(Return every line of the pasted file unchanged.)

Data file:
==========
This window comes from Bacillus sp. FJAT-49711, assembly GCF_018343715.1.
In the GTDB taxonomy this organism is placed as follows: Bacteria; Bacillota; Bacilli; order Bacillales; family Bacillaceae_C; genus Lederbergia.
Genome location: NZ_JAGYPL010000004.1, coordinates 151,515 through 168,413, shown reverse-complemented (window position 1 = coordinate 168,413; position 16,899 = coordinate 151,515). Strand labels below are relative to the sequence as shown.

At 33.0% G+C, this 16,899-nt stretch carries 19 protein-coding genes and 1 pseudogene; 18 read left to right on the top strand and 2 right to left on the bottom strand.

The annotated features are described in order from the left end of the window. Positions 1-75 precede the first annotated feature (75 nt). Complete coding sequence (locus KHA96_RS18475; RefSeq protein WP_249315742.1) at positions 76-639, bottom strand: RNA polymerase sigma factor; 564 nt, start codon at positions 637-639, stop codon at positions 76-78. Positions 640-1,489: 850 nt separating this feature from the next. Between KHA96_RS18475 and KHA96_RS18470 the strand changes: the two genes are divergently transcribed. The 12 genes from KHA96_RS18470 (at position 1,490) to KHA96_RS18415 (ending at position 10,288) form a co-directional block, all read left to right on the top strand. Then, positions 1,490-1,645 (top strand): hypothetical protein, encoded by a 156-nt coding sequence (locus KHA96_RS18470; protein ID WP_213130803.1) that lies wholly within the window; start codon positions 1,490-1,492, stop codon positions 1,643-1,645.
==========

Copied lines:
This window comes from Bacillus sp. FJAT-49711, assembly GCF_018343715.1.
In the GTDB taxonomy this organism is placed as follows: Bacteria; Bacillota; Bacilli; order Bacillales; family Bacillaceae_C; genus Lederbergia.
Genome location: NZ_JAGYPL010000004.1, coordinates 151,515 through 168,413, shown reverse-complemented (window position 1 = coordinate 168,413; position 16,899 = coordinate 151,515). Strand labels below are relative to the sequence as shown.

At 33.0% G+C, this 16,899-nt stretch carries 19 protein-coding genes and 1 pseudogene; 18 read left to right on the top strand and 2 right to left on the bottom strand.

The annotated features are described in order from the left end of the window. Positions 1-75 precede the first annotated feature (75 nt). Complete coding sequence (locus KHA96_RS18475; RefSeq protein WP_249315742.1) at positions 76-639, bottom strand: RNA polymerase sigma factor; 564 nt, start codon at positions 637-639, stop codon at positions 76-78. Positions 640-1,489: 850 nt separating this feature from the next. Between KHA96_RS18475 and KHA96_RS18470 the strand changes: the two genes are divergently transcribed. The 12 genes from KHA96_RS18470 (at position 1,490) to KHA96_RS18415 (ending at position 10,288) form a co-directional block, all read left to right on the top strand. Then, positions 1,490-1,645 (top strand): hypothetical protein, encoded by a 156-nt coding sequence (locus KHA96_RS18470; protein ID WP_213130803.1) that lies wholly within the window; start codon positions 1,490-1,492, stop codon positions 1,643-1,645.